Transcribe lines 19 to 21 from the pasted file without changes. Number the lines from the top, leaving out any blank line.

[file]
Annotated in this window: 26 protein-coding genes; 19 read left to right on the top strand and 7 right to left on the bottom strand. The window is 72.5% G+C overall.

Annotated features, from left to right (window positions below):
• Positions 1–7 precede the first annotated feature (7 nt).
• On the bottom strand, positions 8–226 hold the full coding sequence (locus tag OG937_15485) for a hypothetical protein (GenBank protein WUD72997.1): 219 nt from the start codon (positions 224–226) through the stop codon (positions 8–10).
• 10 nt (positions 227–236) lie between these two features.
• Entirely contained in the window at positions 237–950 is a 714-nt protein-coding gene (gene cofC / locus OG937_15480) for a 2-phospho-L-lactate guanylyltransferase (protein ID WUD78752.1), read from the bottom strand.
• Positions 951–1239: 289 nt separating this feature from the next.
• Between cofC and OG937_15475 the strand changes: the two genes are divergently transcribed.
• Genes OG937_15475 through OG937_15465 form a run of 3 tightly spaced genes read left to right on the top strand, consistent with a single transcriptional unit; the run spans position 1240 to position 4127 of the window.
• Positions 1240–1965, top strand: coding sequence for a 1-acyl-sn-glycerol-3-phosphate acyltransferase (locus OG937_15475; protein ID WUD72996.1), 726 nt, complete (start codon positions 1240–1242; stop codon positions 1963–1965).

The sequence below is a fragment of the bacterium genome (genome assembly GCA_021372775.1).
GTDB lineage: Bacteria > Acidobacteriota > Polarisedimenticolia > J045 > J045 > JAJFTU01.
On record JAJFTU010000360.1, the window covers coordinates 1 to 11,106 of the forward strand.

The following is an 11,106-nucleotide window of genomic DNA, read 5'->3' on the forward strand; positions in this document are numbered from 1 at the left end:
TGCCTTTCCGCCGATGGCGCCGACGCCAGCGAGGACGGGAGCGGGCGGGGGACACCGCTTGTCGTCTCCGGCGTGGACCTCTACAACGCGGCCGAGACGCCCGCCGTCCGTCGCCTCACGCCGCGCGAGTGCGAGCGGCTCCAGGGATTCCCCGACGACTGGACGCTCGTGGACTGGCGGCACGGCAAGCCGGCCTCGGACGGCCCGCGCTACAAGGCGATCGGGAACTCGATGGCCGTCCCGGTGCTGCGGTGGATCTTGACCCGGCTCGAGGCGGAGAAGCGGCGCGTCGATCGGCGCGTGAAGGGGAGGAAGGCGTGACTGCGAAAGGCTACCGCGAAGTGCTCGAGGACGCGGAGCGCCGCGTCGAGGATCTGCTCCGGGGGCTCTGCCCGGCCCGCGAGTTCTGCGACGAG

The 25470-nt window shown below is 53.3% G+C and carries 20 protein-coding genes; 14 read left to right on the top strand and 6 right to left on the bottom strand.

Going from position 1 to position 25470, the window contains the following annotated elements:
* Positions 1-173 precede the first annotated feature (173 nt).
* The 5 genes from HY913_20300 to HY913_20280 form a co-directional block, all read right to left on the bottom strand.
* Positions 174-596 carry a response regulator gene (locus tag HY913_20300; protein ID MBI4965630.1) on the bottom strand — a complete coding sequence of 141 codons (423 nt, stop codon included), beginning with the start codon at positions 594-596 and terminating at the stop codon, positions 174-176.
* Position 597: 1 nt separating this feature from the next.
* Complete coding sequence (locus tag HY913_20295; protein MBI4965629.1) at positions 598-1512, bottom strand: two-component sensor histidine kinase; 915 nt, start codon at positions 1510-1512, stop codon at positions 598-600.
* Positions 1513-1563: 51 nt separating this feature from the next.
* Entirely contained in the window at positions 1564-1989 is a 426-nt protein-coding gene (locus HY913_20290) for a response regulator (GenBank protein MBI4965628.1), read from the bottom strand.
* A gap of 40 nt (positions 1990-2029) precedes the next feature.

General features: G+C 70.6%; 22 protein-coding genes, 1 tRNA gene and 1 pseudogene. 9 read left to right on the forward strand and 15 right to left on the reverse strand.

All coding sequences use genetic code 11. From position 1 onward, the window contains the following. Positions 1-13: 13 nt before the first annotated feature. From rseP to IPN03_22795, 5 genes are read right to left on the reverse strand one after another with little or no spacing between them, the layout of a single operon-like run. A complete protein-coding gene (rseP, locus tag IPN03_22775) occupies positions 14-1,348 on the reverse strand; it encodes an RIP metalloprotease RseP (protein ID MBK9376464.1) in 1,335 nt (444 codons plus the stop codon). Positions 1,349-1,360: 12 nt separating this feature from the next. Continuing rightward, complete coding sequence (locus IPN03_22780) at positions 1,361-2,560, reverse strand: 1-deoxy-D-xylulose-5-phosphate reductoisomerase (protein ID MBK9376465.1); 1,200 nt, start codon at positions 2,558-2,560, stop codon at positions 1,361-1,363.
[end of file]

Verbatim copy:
* The 5 genes from HY913_20300 to HY913_20280 form a co-directional block, all read right to left on the bottom strand.
* Positions 174-596 carry a response regulator gene (locus tag HY913_20300; protein ID MBI4965630.1) on the bottom strand — a complete coding sequence of 141 codons (423 nt, stop codon included), beginning with the start codon at positions 594-596 and terminating at the stop codon, positions 174-176.
* Position 597: 1 nt separating this feature from the next.